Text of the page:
05 April 2011
Behind the Beats: Dela Speaking on Translation Lost
I recently read that you moved from France to Montreal. What was the hardest part about the move? Have you had the opportunity to travel back to France?
I'm actually living between Paris & Montreal. In Paris right now about to fly to Montreal next week. The move was not hard at all. Missed my equipment in Montreal though so that's when I bought a small MPC-1000. Records are very cheap there compared to Paris.. I find some crazy stuff. So lately I've been buying records, sampling and making beats in Montreal, and mixing & recording in Paris where the rest of my setup is.
Was the move related to business or did you want a fresh start?
Fresh start. Didn't even want to make music anymore actually. I had just finished Changes Of Atmosphere. We had made all the deals we needed for the release and it had been a very long and exhausting period of going back and forth with distributors, labels. A lot of shit went wrong, too. So then I was like ok I'm done, I'm never going through this again! But after 10 days I was back on the beats with a new MPC.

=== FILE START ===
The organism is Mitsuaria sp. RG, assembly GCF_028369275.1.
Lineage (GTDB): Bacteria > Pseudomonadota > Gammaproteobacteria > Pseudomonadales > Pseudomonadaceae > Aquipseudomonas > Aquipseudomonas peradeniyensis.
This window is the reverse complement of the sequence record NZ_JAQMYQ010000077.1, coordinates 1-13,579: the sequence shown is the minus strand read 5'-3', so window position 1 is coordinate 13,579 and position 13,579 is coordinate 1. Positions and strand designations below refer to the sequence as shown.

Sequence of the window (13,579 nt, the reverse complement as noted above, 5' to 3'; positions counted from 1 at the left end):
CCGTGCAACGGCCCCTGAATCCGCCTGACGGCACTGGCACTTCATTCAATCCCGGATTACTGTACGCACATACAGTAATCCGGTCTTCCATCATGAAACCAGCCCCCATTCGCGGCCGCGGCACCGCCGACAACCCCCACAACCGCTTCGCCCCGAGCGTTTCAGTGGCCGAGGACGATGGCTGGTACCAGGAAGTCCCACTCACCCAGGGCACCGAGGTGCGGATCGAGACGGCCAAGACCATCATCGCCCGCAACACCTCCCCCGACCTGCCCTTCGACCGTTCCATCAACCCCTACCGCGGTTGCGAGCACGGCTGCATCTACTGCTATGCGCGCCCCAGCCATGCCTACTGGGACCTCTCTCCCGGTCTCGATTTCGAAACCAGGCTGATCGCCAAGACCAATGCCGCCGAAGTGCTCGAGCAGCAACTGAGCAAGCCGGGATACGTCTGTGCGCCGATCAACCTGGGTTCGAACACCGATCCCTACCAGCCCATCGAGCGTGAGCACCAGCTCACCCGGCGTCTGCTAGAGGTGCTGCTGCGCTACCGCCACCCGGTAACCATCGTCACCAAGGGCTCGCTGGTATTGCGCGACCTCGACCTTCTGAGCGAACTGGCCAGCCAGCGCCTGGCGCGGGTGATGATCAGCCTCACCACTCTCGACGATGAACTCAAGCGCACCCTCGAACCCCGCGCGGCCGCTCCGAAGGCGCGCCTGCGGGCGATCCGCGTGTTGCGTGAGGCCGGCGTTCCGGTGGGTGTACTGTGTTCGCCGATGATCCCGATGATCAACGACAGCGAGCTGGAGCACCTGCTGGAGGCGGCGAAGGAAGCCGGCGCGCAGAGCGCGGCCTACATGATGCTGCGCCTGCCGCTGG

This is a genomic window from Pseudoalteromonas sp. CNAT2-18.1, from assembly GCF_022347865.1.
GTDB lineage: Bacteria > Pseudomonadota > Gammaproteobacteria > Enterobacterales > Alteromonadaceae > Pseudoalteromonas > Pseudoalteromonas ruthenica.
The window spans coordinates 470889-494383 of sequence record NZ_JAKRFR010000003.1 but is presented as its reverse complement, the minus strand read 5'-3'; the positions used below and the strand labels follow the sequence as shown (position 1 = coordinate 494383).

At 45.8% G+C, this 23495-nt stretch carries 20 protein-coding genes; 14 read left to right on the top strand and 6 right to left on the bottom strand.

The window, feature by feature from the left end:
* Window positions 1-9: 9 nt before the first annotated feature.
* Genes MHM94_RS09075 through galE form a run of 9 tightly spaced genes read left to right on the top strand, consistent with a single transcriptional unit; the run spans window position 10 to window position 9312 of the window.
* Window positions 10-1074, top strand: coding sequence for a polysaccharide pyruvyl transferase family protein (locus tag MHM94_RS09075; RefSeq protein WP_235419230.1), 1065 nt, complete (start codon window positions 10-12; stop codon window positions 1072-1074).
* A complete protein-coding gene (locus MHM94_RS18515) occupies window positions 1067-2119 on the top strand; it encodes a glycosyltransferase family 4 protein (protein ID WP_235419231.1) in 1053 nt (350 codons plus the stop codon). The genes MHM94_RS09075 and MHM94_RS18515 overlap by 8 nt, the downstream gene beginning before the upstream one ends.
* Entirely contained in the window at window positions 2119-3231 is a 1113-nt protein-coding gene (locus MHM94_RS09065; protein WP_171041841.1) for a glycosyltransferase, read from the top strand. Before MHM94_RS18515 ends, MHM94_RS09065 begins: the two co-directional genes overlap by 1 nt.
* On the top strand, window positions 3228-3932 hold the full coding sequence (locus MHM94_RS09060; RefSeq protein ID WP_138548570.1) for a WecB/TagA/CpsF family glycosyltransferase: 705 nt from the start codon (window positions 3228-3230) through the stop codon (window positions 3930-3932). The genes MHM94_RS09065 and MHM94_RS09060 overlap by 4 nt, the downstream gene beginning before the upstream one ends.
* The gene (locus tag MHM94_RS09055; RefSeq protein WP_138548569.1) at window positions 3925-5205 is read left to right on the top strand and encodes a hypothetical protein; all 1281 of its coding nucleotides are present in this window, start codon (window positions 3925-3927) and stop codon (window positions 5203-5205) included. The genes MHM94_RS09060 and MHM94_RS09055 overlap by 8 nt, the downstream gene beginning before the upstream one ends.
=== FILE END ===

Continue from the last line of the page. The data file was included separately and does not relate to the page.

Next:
Translation Lost is your follow up to Changes Of Atmosphere and it presents some differences. Your debut record was feature heavy while this project has fewer features and the project showcases more of your beat making talent. Define the vision for this project and the struggles associated with releasing it.
It was dope working with so many talented MCs on Changes Of Atmosphere but I didn't want to go through that again. I mean it went pretty smoothly but it took a lot of time. Took us 3 years to get the album out. I think I'm leaning more and more towards instrumental stuff. At first I thought people would complain that there are not enough vocals on the album but it seems it's actually the opposite.
The album was constructed bit by bit. I didn't have a vision for it since day one. I just kept on making beats and it slowly build itself, the ideas accumulated and the more I kept going the more it made sense as a whole.
People should support this project because...
They should support it if they like it, that's it, simple as that.